The velvet backdrop had slits cut in it so the spiders could come out and grope Betty. I remember reinforcing them part way through that show.

The spiders themselves are made of sequin trim and fabric, stuffed and mounted on the backs of black gloves. Betty did the work and very nicely.

In summer of 2011 we presented Madame Burlesque: An Evening of Tributes featuring acts inspired by the great Legends. Betty, of course, revived the spider act in honor of Zorita. This was going to be a touring show (our first!) so the frame had to be replaced with something that could travel and be set up and broken down quickly.

Scratch came up with a clever contraption made of PVC pipe and some hardware that works sort of like an umbrella. There are two center pieces that bolt together. Each one has two arms that fold out and extend to each side, making a top and a bottom. The backdrop has a pocket in each corner and the arms just slide in. Voila. It breaks down into two sections that go into a carrying bag that fits easily into a car. The whole thing is attached to a wooden base that also provides a step for the spider manipulator for when she has to reach the top of Betty’s head (remember: Betty is six feet tall sans heels and none of the other BeauTease top 5’5″).

Pros: very impressive, lightweight, sets up quickly, easy to transport and store.

Cons: needs a certain amount of ceiling clearance.

You’ll get to see the spider web in action at The Big Time on May 19 and 20 at The Thalia.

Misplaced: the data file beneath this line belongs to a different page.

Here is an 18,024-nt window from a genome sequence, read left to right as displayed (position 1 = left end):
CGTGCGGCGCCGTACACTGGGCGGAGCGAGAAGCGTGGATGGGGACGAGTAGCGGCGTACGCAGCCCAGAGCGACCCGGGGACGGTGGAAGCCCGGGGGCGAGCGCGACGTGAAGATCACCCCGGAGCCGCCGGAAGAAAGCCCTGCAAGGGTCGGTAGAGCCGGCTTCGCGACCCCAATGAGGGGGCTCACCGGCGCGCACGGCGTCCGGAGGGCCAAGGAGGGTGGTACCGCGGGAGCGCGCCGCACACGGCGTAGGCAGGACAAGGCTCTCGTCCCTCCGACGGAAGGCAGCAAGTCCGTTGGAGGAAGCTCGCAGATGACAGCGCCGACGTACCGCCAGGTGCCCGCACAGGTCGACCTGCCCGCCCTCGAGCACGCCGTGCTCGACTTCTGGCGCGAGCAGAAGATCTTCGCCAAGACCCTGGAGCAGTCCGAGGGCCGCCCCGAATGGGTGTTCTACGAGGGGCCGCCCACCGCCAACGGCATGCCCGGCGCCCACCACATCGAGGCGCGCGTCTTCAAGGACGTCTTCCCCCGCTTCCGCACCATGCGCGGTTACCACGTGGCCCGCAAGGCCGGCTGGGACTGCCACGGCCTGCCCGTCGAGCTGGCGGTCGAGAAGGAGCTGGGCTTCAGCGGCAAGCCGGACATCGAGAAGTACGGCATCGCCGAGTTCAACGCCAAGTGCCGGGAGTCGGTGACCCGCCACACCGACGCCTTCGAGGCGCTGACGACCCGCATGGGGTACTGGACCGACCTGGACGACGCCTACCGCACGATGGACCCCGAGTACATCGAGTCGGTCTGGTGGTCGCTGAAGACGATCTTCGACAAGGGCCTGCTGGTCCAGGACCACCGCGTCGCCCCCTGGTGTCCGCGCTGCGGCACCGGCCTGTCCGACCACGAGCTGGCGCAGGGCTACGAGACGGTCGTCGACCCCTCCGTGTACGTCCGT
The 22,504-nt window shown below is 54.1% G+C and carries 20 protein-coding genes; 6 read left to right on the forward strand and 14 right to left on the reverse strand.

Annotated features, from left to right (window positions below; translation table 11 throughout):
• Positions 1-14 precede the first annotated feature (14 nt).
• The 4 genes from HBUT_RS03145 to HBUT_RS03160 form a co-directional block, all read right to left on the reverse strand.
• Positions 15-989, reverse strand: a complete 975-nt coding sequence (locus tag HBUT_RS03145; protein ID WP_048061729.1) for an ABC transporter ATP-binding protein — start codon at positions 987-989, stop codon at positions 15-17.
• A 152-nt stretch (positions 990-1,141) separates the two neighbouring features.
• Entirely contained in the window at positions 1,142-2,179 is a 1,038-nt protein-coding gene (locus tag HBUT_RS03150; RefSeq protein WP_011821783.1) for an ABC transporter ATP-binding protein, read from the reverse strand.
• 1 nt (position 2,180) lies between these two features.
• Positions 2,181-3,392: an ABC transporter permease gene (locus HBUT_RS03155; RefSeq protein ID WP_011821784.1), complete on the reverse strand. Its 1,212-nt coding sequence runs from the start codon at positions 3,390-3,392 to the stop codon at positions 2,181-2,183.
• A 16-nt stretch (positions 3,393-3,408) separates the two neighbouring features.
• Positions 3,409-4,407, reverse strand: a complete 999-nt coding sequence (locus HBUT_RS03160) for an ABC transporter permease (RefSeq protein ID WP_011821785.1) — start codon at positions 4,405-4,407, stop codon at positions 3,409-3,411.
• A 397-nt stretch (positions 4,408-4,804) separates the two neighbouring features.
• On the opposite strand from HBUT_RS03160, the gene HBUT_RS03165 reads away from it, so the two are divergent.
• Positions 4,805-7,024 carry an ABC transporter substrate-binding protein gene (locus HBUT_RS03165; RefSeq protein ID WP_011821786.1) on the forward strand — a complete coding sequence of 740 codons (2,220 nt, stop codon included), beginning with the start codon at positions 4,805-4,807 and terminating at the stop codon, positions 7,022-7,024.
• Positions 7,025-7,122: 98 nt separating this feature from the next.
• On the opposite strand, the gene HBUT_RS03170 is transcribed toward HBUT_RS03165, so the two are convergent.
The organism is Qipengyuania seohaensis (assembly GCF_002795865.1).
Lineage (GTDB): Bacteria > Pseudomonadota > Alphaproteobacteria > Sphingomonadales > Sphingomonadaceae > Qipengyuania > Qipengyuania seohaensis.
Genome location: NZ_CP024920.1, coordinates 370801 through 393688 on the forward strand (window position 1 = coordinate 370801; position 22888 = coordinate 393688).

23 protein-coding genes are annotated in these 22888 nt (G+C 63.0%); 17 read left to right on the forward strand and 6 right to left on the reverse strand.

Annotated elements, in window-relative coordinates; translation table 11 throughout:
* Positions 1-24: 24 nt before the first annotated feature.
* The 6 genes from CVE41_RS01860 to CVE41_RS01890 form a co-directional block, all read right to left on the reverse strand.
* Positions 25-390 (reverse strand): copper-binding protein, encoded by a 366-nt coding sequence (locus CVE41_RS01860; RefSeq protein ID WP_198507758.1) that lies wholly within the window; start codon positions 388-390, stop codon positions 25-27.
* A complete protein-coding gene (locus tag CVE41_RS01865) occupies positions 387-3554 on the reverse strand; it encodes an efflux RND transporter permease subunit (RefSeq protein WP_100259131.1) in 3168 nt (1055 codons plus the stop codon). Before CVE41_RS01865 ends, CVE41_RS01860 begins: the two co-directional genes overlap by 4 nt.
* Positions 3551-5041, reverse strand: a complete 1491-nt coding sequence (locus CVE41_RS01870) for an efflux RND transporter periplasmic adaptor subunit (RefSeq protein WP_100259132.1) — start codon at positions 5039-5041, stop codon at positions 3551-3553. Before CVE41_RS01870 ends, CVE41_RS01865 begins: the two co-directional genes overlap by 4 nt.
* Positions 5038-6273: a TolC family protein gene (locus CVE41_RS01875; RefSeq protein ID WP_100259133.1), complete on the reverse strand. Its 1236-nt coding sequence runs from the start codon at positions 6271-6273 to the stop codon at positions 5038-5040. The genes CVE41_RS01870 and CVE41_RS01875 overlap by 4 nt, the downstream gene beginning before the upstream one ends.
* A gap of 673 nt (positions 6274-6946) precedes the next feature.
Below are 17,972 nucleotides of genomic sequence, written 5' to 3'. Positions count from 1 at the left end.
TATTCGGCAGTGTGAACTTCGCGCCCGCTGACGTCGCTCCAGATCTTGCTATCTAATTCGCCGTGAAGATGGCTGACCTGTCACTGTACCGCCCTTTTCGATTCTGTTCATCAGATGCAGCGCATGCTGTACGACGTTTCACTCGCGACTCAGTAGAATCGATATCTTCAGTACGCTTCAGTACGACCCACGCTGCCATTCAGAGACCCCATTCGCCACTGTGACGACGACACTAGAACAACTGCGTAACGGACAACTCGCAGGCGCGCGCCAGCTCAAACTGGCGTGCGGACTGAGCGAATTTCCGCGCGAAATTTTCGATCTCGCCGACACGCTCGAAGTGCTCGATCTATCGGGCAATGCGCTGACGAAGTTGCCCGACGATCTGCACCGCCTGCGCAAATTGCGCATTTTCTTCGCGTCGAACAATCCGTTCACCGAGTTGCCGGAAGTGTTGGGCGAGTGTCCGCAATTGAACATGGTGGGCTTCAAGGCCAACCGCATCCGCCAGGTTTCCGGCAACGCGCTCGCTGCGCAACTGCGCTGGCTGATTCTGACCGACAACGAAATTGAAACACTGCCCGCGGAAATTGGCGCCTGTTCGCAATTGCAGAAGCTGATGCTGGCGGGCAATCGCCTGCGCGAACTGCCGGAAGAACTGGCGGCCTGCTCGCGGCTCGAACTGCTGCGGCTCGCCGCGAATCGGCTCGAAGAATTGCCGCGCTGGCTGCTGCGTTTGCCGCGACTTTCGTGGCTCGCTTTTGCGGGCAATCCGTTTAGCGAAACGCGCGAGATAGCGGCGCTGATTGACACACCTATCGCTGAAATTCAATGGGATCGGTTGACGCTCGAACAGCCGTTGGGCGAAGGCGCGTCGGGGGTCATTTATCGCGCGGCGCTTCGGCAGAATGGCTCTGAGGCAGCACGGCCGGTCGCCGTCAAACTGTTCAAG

M2

Published in: on 20 April 2017 at 3:25 pm  Leave a Comment  
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Big Props: Absinthe Bottle

Dear Constant Reader,

One of the earliest big props built was The Giant Absinthe Bottle. It was supposed to be like those dancing cigarette boxes from long ago, with only the dancer’s legs showing. It needed to be light enough for the dancer to hold it up and dance, sturdy enough to last through rehearsals and shows, and break down for travel & storage.

Scratch designed it, but the construction may have been a group effort. It was made from corrugated cardboard — specifically a refrigerator box. The bottle was cut in two pieces that bolted together at the middle. The body of the bottle was spray painted green and the top black to look like a cap. Across the back was bolted a piece of PVC pipe to make a handle, so the dancer had something to hold to move the bottle. It also curved the cardboard, making the whole thing more bottle-like. The best part, in my opinion, was a label that attached with Velcro to cover the seam where the two pieces joined.

We used it in a couple of shows, but have almost no pictures. This is the best one I could find, from a run-through of French Kiss in 2010, by Katherine Mae Judd. You can just see the bottle at the side of the stage behind the cast streaming off after the curtain call rehearsal.
absinthe bottle

Pros: easy to make, needs no special tools to build or assemble, cheap, light to use, relatively easy to store & transport, amusing.

Cons: not very durable.

Eventually we trashed it. The cardboard had gotten damp at some point and had started to delaminate. I’m pretty sure we saved the label and the hardware. We’ve talked about recreating it, perhaps out of a light plastic. It would be fun to have Betty do her Goth Dance of Woe-due-to-lack-of-absinthe again.

M2

Published in: on 19 April 2017 at 1:54 pm  Leave a Comment  
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Friday Tip

Dear Constant Reader,

Happy Friday! Today’s tip continues on the theme of big props:

The big prop is not the star of the act. You are!

Don’t let your big prop overshadow you! It’s there to support you, not replace you. It’s one of the many elements that go into your act: costume, storyline, choreography, music, &c. Let it be just one part of a stunning ensemble.

M2Like this tip? There are lots more in Miss Mina Murray’s Little Book of Better Burlesque.

Published in: on 14 April 2017 at 3:25 pm  Leave a Comment  
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Big Props: Paintbrushes

Dear Constant Reader,